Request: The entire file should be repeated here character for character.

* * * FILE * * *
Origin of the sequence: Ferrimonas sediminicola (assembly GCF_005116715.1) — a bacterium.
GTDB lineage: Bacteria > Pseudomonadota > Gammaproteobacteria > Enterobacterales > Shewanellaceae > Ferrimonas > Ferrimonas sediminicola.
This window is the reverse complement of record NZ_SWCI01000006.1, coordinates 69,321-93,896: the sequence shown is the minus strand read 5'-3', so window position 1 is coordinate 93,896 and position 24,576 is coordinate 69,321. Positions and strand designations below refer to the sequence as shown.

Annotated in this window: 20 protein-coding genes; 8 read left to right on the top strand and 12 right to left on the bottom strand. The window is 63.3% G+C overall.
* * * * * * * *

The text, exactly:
Origin of the sequence: Ferrimonas sediminicola (assembly GCF_005116715.1) — a bacterium.
GTDB lineage: Bacteria > Pseudomonadota > Gammaproteobacteria > Enterobacterales > Shewanellaceae > Ferrimonas > Ferrimonas sediminicola.
This window is the reverse complement of record NZ_SWCI01000006.1, coordinates 69,321-93,896: the sequence shown is the minus strand read 5'-3', so window position 1 is coordinate 93,896 and position 24,576 is coordinate 69,321. Positions and strand designations below refer to the sequence as shown.

Annotated in this window: 20 protein-coding genes; 8 read left to right on the top strand and 12 right to left on the bottom strand. The window is 63.3% G+C overall.